Tea is just dried leaves, sometimes with other additives. Tobacco, similarly, includes dried tobacco leaves and other ingredients. This similarity means that smoking tea is possible. But there is no evidence that smoking tea is safe.

Companies that sell tea for smoking argue that, because it contains no nicotine or tar, it is healthier than tobacco smoke. Even if this were true, this does not prove that smoking tea is safe.

A number of studies suggest that non-nicotine smoking products can still be harmful. A person may still inhale harmful chemicals, and the smoke may damage the lungs. According to the American Cancer Society (ACS), even non-tobacco cigarettes, such as tea cigarettes, produce tar and carbon monoxide.

This article explains whether a person can smoke tea, and if it is safe to do so. It also explores if there are any benefits or risks, and the legalities concerning smoking tea.

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It is possible to smoke any substance that a person can dry and burn. Tobacco is just dried leaves from the tobacco plant, and cigarettes usually contain a combination of these leaves and sometimes other additives.

Tea leaves can therefore mimic the consistency and appearance of tobacco, and a person can smoke them.

Tea companies, especially those that offer smokable tea, claim that there are benefits to smoking tea, or that smoking tea offers greater benefits than drinking it. There is no evidence to support these claims. Moreover, there is significant support that smoking tea may cause harm.

One potential benefit of smoking tea or herbs is that it does not contain nicotine. Nicotine is the addictive substance in cigarettes.

Avoiding nicotine may reduce the risk of becoming addicted to smoking, which may reduce the risk of smoking-related health problems. This is because the more exposure a person has to smoking, including via secondhand smoke, the more likely they are to develop health issues.

Learn more about why smoking is bad for you.

Though herbal cigarettes, including smoking tea, may be less addictive than tobacco, they are not harmless. There is no evidence supporting the claim that tea’s benefits increase when smoking it, and smoking causes chemical changes to the leaves.

According to a 2022 paper, the risks of smoking herbal cigarettes include:

  • Carbon monoxide exposure: The smoke from tea and other tobacco-free products contains carbon monoxide. Carbon monoxide can damage the lungs and make breathing more difficult.
  • Toxic chemicals: Various toxic chemicals are present in smoke and may become more accessible when a person heats up tea leaves. Tar is one such chemical, and other chemicals may induce genetic changes, cellular damage, and other harm that increase the risk of cancer and other diseases.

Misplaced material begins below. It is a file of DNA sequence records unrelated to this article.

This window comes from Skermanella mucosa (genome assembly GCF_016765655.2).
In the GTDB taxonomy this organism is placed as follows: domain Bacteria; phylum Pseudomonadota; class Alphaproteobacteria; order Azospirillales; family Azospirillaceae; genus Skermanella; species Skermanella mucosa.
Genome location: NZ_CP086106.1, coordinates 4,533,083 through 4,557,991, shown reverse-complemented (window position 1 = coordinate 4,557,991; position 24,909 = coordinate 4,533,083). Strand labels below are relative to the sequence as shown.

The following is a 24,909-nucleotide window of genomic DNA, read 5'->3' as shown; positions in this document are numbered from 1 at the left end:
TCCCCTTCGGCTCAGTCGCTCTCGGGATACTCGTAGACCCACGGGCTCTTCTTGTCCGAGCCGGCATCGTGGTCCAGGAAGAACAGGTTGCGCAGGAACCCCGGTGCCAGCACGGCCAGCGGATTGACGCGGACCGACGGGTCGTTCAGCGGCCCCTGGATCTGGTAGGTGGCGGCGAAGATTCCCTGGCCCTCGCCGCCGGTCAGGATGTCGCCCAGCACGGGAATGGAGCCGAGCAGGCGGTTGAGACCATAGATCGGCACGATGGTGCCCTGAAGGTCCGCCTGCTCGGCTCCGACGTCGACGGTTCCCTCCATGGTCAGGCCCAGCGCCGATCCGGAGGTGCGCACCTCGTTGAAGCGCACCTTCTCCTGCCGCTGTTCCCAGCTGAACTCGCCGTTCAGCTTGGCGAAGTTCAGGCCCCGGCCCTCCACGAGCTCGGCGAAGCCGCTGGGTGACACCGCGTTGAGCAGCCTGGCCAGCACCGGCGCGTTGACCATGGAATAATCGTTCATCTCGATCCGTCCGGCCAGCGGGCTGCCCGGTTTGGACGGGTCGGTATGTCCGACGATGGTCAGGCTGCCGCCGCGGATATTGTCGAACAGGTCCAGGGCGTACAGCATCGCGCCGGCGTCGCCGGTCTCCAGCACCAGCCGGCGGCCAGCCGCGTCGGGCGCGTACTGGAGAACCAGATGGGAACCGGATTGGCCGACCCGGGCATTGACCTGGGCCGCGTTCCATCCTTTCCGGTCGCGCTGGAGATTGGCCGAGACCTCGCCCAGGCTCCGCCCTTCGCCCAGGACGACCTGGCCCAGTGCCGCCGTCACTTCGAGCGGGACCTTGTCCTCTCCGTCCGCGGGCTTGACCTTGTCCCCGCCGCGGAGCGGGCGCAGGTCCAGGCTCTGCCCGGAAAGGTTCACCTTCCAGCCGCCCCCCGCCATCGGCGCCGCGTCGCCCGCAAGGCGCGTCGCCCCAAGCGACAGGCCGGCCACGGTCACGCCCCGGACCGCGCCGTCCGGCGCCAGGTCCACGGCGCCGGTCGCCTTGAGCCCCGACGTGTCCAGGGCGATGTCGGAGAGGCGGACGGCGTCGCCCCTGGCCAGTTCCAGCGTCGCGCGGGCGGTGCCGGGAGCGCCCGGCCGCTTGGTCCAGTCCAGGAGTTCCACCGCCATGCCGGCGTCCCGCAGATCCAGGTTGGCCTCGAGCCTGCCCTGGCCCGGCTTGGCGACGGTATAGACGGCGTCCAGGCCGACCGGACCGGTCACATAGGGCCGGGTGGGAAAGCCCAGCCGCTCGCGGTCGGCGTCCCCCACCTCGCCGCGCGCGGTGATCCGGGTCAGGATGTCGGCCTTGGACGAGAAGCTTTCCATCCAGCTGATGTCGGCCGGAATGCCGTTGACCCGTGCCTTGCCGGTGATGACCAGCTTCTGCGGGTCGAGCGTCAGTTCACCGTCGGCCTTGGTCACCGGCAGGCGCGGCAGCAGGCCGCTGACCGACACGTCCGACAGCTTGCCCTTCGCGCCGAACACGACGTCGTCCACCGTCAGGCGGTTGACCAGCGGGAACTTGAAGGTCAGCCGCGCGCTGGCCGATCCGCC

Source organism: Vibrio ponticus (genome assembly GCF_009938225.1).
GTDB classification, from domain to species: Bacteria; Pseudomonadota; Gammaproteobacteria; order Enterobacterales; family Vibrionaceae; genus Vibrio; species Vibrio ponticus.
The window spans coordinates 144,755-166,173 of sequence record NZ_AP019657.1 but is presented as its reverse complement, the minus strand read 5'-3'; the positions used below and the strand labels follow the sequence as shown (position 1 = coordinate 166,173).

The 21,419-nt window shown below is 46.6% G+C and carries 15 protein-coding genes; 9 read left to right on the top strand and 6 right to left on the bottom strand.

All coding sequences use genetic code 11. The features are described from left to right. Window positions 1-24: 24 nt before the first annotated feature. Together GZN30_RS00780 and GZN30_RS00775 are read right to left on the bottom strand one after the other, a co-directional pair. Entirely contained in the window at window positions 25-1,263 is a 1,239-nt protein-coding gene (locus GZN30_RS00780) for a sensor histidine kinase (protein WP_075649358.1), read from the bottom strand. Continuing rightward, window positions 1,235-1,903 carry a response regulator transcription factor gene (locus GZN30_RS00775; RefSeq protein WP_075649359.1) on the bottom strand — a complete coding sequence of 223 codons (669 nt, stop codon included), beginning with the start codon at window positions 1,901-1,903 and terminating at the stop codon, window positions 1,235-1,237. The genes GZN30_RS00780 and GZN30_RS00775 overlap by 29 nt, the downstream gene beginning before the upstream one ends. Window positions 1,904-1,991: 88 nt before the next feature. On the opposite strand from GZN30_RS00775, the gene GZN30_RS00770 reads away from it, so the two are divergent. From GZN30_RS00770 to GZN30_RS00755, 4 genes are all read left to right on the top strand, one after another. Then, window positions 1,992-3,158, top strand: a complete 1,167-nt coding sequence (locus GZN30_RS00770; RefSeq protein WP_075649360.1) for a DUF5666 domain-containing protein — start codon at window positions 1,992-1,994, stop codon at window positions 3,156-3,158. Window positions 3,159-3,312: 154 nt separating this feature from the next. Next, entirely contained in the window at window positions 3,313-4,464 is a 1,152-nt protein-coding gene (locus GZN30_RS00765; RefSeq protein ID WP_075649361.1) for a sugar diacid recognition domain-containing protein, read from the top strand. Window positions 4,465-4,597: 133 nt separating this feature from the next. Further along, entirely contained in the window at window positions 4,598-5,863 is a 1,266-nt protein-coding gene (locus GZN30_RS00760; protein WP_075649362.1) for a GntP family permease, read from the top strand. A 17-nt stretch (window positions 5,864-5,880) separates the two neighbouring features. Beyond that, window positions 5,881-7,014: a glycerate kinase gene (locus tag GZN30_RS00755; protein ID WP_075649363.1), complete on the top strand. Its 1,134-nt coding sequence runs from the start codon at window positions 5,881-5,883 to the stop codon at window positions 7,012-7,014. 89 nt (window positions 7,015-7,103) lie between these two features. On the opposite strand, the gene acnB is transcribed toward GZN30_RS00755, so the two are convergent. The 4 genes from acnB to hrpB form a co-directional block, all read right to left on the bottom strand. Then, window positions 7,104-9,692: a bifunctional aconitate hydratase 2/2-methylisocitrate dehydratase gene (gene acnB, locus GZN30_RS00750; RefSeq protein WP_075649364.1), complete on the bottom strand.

• Mind-altering effects: Various chemicals may change a person’s mental state. For example, damiana can induce hallucinations at high doses. Lavender may ease anxiety, but this positive effect may encourage a person to keep smoking it.
  • Lung damage: The smoke from tea or any other smoked substance can damage the lungs. Over time, the lungs must repeatedly repair themselves, increasing the risk of lung cancer and other lung diseases.

People may smoke tea for several different reasons, including:

  • They may mistakenly believe it offers health benefits, or that it is a safe alternative to smoking cigarettes.
  • They may want to quit smoking and use it as an alternative to nicotine-containing products.
  • They may smoke tea when tobacco is not available.

There are no scientifically proven medical benefits to smoking tea, and the risks of smoking any substance are high.

Researchers have documented a number of health benefits of drinking tea. For example, a 2020 study highlights the antioxidant components of the plants in tea. Some research suggests antioxidants may preserve health, reduce the risk of cancer, or slow the aging process.

A 2019 study highlights research finding that tea may have anti-diabetic, anti-obesity, anti-inflammatory, and immune-boosting properties. It cautions, however, that the bioavailability of tea ingredients may be low.

This research suggests that any potential benefits of tea are available by drinking the tea, without the risks of smoking it.

There is no evidence supporting the claim that tea’s benefits increase when smoking it.

The laws governing smoking tea vary from place to place. Herbal cigarettes, which may include tea, typically face similar regulations to tobacco cigarettes. For example, in New York, it is illegal to sell herbal cigarettes to people under the age of 21.

Specific laws do not typically prevent a person from making their own cigarette from tea and smoking it, though it may be illegal to sell tea intended for smoking to minors.

Smoking tea does not typically cause immediate severe harm, though a person may cough or feel ill. But like other types of cigarettes, herbal cigarettes made from tea can steadily damage the lungs, the cells of the body, and a person’s overall health.

As restrictions on tobacco have become more common, some manufacturers have resorted to marketing tea as a healthy or less dangerous alternative to cigarettes. Some even claim that smoking tea is beneficial.

There is no evidence to support these claims. Smoking of all kinds can undermine a person’s health. While smoking tea may not be addictive, a person may continue to smoke tea for other reasons, such as reduced anxiety. And this can cause significant long-term health issues.